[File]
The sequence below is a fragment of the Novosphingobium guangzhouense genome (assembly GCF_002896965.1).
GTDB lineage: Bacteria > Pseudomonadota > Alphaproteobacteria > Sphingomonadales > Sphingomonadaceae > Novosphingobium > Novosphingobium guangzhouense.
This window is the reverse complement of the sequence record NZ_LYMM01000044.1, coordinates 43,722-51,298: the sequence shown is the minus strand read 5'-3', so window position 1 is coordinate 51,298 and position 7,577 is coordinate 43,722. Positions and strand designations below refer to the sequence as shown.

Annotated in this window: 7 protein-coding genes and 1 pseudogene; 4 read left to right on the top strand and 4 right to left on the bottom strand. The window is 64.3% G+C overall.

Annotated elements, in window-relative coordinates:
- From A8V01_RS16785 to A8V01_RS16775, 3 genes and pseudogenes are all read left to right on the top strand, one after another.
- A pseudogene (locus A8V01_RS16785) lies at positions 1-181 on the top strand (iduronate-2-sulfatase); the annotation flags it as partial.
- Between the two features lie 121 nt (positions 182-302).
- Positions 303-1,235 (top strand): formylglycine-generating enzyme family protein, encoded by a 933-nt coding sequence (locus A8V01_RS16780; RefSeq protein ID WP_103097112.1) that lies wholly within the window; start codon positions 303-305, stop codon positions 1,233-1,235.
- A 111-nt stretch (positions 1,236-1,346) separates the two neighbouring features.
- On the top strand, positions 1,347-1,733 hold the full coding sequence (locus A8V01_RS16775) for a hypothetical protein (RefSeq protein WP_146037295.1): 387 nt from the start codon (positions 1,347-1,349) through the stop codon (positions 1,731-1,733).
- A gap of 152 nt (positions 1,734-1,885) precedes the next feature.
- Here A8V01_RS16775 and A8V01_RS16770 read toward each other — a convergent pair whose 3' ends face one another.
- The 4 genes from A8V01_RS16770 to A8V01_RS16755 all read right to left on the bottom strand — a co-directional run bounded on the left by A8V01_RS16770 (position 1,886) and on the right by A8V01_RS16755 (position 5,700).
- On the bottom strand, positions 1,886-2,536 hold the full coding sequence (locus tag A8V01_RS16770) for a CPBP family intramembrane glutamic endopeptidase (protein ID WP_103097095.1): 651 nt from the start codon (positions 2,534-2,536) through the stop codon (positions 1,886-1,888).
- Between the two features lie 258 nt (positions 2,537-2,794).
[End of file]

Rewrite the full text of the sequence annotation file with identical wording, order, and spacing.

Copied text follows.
The sequence below is a fragment of the Novosphingobium guangzhouense genome (assembly GCF_002896965.1).
GTDB lineage: Bacteria > Pseudomonadota > Alphaproteobacteria > Sphingomonadales > Sphingomonadaceae > Novosphingobium > Novosphingobium guangzhouense.
This window is the reverse complement of the sequence record NZ_LYMM01000044.1, coordinates 43,722-51,298: the sequence shown is the minus strand read 5'-3', so window position 1 is coordinate 51,298 and position 7,577 is coordinate 43,722. Positions and strand designations below refer to the sequence as shown.

Annotated in this window: 7 protein-coding genes and 1 pseudogene; 4 read left to right on the top strand and 4 right to left on the bottom strand. The window is 64.3% G+C overall.

Annotated elements, in window-relative coordinates:
- From A8V01_RS16785 to A8V01_RS16775, 3 genes and pseudogenes are all read left to right on the top strand, one after another.
- A pseudogene (locus A8V01_RS16785) lies at positions 1-181 on the top strand (iduronate-2-sulfatase); the annotation flags it as partial.
- Between the two features lie 121 nt (positions 182-302).
- Positions 303-1,235 (top strand): formylglycine-generating enzyme family protein, encoded by a 933-nt coding sequence (locus A8V01_RS16780; RefSeq protein ID WP_103097112.1) that lies wholly within the window; start codon positions 303-305, stop codon positions 1,233-1,235.
- A 111-nt stretch (positions 1,236-1,346) separates the two neighbouring features.
- On the top strand, positions 1,347-1,733 hold the full coding sequence (locus A8V01_RS16775) for a hypothetical protein (RefSeq protein WP_146037295.1): 387 nt from the start codon (positions 1,347-1,349) through the stop codon (positions 1,731-1,733).
- A gap of 152 nt (positions 1,734-1,885) precedes the next feature.
- Here A8V01_RS16775 and A8V01_RS16770 read toward each other — a convergent pair whose 3' ends face one another.
- The 4 genes from A8V01_RS16770 to A8V01_RS16755 all read right to left on the bottom strand — a co-directional run bounded on the left by A8V01_RS16770 (position 1,886) and on the right by A8V01_RS16755 (position 5,700).
- On the bottom strand, positions 1,886-2,536 hold the full coding sequence (locus tag A8V01_RS16770) for a CPBP family intramembrane glutamic endopeptidase (protein ID WP_103097095.1): 651 nt from the start codon (positions 2,534-2,536) through the stop codon (positions 1,886-1,888).
- Between the two features lie 258 nt (positions 2,537-2,794).